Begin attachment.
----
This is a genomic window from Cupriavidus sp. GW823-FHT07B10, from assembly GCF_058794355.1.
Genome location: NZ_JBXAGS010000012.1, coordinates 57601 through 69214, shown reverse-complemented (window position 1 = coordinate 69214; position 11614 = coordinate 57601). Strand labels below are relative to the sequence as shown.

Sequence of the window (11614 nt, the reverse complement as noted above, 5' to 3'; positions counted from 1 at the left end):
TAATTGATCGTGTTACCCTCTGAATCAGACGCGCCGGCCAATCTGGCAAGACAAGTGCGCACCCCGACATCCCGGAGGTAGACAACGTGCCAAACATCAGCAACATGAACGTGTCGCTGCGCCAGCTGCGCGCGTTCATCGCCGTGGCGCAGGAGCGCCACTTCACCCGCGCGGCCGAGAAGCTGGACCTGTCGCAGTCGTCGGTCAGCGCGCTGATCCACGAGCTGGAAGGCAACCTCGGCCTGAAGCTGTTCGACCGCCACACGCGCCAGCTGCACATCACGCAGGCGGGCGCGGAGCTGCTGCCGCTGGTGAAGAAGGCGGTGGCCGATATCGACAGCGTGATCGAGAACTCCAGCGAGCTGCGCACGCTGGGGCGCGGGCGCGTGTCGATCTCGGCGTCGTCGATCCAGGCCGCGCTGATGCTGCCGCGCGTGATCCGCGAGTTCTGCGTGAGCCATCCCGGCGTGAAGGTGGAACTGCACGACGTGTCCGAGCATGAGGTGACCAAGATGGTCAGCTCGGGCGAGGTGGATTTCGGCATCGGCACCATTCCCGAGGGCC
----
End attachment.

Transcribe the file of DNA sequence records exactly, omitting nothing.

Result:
This is a genomic window from Cupriavidus sp. GW823-FHT07B10, from assembly GCF_058794355.1.
Genome location: NZ_JBXAGS010000012.1, coordinates 57601 through 69214, shown reverse-complemented (window position 1 = coordinate 69214; position 11614 = coordinate 57601). Strand labels below are relative to the sequence as shown.

Sequence of the window (11614 nt, the reverse complement as noted above, 5' to 3'; positions counted from 1 at the left end):
TAATTGATCGTGTTACCCTCTGAATCAGACGCGCCGGCCAATCTGGCAAGACAAGTGCGCACCCCGACATCCCGGAGGTAGACAACGTGCCAAACATCAGCAACATGAACGTGTCGCTGCGCCAGCTGCGCGCGTTCATCGCCGTGGCGCAGGAGCGCCACTTCACCCGCGCGGCCGAGAAGCTGGACCTGTCGCAGTCGTCGGTCAGCGCGCTGATCCACGAGCTGGAAGGCAACCTCGGCCTGAAGCTGTTCGACCGCCACACGCGCCAGCTGCACATCACGCAGGCGGGCGCGGAGCTGCTGCCGCTGGTGAAGAAGGCGGTGGCCGATATCGACAGCGTGATCGAGAACTCCAGCGAGCTGCGCACGCTGGGGCGCGGGCGCGTGTCGATCTCGGCGTCGTCGATCCAGGCCGCGCTGATGCTGCCGCGCGTGATCCGCGAGTTCTGCGTGAGCCATCCCGGCGTGAAGGTGGAACTGCACGACGTGTCCGAGCATGAGGTGACCAAGATGGTCAGCTCGGGCGAGGTGGATTTCGGCATCGGCACCATTCCCGAGGGCC